Monday, April 24, 2006

"We died to sin, how can we live in it any longer." Romans 6:2

The phrase "died to sin" draws some interest. What does it mean and what does it imply when one is dead to something?

Albert Barnes for one felt that "to be dead to a thing is a strong expression denoting that it has no influence over us. A man that is dead is uninfluenced and unaffected by the affairs of this life. He is insensible to sounds, and tastes, and pleasures; to the hum of business, to the voice of friendship, and to all the scenes of commerce, gaiety, and ambition. When it is said, therefore, that a Christian is dead to sin, the sense is, that it has lost its influence ever him; he is not subject to it; he is in regard to that, as the man in the grave is to the busy scenes and cares of this life ... The apostle does not here attempt to prove that Christians are thus dead, nor to state in what way they become so. He assumes the fact without argument. All Christians are thus in fact dead to sin. They do not live to sin; nor has sin dominion over them. The expression used here by the apostle is common in all languages. We familiarly speak of a man’s being dead to sensual pleasures, to ambition, etc., to denote that they have lost their influence over him."

I think that he has taken the metaphor a little to far. Very few would disagree with me when I say that we are very much in every way being influenced and affected by sin. It is true that we do not live to sin but it would be a bit too farfetched to say that we are not influenced by it.

Adam Clarke would not go that far and commented that "the phraseology of this verse is common among Hebrews, Greeks, and Latins. To die to a thing or person, is to have nothing to do with it or him; to be totally separated from them: and to live to a thing or person is to be wholly given up to them; to have the most intimate connection with them."

Is it acceptable to say we have nothing to do with sin because we are totally separated from it? At least Clarke is right in saying that we should be already wholly given up to them and have no intimate connection with sin now that we are alive in Christ.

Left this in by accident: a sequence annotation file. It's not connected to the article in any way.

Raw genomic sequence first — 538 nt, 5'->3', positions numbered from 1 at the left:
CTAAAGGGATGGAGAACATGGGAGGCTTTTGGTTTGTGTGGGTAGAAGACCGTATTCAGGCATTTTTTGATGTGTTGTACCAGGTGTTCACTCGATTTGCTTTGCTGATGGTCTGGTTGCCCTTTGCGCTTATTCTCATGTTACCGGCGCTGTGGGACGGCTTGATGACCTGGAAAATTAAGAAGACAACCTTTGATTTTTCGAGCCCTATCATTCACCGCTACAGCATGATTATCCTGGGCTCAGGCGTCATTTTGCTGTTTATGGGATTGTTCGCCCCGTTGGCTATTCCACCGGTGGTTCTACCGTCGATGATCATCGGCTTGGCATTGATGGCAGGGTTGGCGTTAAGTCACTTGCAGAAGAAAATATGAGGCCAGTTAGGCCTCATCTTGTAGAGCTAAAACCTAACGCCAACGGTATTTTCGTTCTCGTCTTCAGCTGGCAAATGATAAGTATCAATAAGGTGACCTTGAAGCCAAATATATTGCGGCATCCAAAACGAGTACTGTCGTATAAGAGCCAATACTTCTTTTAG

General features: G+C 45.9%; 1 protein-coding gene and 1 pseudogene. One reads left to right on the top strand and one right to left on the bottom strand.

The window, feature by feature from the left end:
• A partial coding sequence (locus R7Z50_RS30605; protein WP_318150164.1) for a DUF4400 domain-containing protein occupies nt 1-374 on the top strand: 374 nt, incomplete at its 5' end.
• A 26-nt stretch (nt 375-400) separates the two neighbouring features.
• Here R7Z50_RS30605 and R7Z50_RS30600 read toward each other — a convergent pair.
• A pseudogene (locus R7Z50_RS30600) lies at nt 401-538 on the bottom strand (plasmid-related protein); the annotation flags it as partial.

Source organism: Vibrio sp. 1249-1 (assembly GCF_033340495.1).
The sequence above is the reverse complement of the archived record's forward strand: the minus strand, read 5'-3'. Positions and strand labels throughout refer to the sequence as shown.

So, if we are dead to sin, how then are we still under its influence? Why do we still sin? The more I think about it now, the more confused I am over Paul's choice of words - we died to sin, how can we live in it any longer?

The adverb πως, how, denotes a rhetorical question: since you are already dead to sin, you no longer live in it. So if one of us are still living in it, it would mean that he is not dead to sin but alive to it. So does this mean that he has not died with Christ? The answer I believe would be yes.

And what if we are not living in sin but are influenced by it; that is, we are daily being seduced by it? Are we being dead to sin? Yes, I would say as long as we keep them at bay. We do not succumb to it and therefore do not live in it because we are dead to it, we have no connection to it.

But what if we succumb as we sometimes do? We will be living in sin, won't we; however small the sins are? Looks like I am back at square one! Oh dear ...

Maeghan
Picture by Bill Davenport

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2 comment(s)

  1. Meaghan,

    My take on this comes back to the law. We are dead to sin, meaning that sin itself does not have control over us.

    Before Christ, sin, or transgession of the law, carried the penalty of death. Through Christ's sacriface we are able to be free from the grip of sin which is, interestingly enough, death.

    Paul further goes on to say that he nails his flesh to the cross daily. So does sin have power of us? Ummmm yeah! Our flesh is ever tempted. Paul also points out that Christ was tempted in every way too.

    We died to sin, so now we are aware of its presence. The light in us is exposes our darkest nooks and crannies, but God is loving, and compasionate, and slowly removes our darness.

    I love this stuff.

    God Bless,
    -Doug

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  2. Yeah ... I agree.

    But I need to reconcile it from both ends. I have read Cranfield this morning and I think I worked it out. Though I may need to mull it over on my way home from work shortly.

    I love this stuff too :o)

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